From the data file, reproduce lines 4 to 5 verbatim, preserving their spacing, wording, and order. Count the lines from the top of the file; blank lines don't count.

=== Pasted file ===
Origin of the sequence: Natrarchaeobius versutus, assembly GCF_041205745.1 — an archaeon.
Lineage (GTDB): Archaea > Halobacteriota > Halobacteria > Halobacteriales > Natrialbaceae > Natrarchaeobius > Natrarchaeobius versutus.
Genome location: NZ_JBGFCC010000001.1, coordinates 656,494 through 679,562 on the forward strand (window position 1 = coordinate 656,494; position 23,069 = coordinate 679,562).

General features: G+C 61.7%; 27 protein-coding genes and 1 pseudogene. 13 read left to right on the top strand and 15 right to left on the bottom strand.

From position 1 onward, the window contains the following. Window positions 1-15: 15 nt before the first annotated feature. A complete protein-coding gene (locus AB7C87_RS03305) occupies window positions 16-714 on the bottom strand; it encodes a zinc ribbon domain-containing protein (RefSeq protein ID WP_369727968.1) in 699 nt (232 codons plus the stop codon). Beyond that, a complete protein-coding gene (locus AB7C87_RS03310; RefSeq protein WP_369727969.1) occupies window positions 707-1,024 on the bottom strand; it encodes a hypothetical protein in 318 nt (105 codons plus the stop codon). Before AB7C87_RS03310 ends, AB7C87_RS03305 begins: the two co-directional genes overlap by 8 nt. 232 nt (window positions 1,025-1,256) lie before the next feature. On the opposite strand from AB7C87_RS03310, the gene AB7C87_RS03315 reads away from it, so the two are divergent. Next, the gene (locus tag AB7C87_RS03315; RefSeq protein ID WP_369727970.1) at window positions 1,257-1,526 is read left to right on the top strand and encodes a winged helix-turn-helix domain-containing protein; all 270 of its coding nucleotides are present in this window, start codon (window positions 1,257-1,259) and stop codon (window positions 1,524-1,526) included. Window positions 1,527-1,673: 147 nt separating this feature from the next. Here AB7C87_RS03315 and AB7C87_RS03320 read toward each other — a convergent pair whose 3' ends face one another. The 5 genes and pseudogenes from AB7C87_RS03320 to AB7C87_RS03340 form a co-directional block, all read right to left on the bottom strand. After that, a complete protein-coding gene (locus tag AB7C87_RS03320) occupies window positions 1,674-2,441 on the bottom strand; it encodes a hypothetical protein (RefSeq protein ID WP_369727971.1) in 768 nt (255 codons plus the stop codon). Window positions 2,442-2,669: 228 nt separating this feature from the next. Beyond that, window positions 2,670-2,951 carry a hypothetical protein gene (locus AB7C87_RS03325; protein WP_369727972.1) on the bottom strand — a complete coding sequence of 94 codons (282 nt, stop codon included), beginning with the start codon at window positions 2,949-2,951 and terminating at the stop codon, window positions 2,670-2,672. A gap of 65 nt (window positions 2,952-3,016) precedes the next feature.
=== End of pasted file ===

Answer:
General features: G+C 61.7%; 27 protein-coding genes and 1 pseudogene. 13 read left to right on the top strand and 15 right to left on the bottom strand.

From position 1 onward, the window contains the following. Window positions 1-15: 15 nt before the first annotated feature. A complete protein-coding gene (locus AB7C87_RS03305) occupies window positions 16-714 on the bottom strand; it encodes a zinc ribbon domain-containing protein (RefSeq protein ID WP_369727968.1) in 699 nt (232 codons plus the stop codon). Beyond that, a complete protein-coding gene (locus AB7C87_RS03310; RefSeq protein WP_369727969.1) occupies window positions 707-1,024 on the bottom strand; it encodes a hypothetical protein in 318 nt (105 codons plus the stop codon). Before AB7C87_RS03310 ends, AB7C87_RS03305 begins: the two co-directional genes overlap by 8 nt. 232 nt (window positions 1,025-1,256) lie before the next feature. On the opposite strand from AB7C87_RS03310, the gene AB7C87_RS03315 reads away from it, so the two are divergent. Next, the gene (locus tag AB7C87_RS03315; RefSeq protein ID WP_369727970.1) at window positions 1,257-1,526 is read left to right on the top strand and encodes a winged helix-turn-helix domain-containing protein; all 270 of its coding nucleotides are present in this window, start codon (window positions 1,257-1,259) and stop codon (window positions 1,524-1,526) included. Window positions 1,527-1,673: 147 nt separating this feature from the next. Here AB7C87_RS03315 and AB7C87_RS03320 read toward each other — a convergent pair whose 3' ends face one another. The 5 genes and pseudogenes from AB7C87_RS03320 to AB7C87_RS03340 form a co-directional block, all read right to left on the bottom strand. After that, a complete protein-coding gene (locus tag AB7C87_RS03320) occupies window positions 1,674-2,441 on the bottom strand; it encodes a hypothetical protein (RefSeq protein ID WP_369727971.1) in 768 nt (255 codons plus the stop codon). Window positions 2,442-2,669: 228 nt separating this feature from the next. Beyond that, window positions 2,670-2,951 carry a hypothetical protein gene (locus AB7C87_RS03325; protein WP_369727972.1) on the bottom strand — a complete coding sequence of 94 codons (282 nt, stop codon included), beginning with the start codon at window positions 2,949-2,951 and terminating at the stop codon, window positions 2,670-2,672. A gap of 65 nt (window positions 2,952-3,016) precedes the next feature.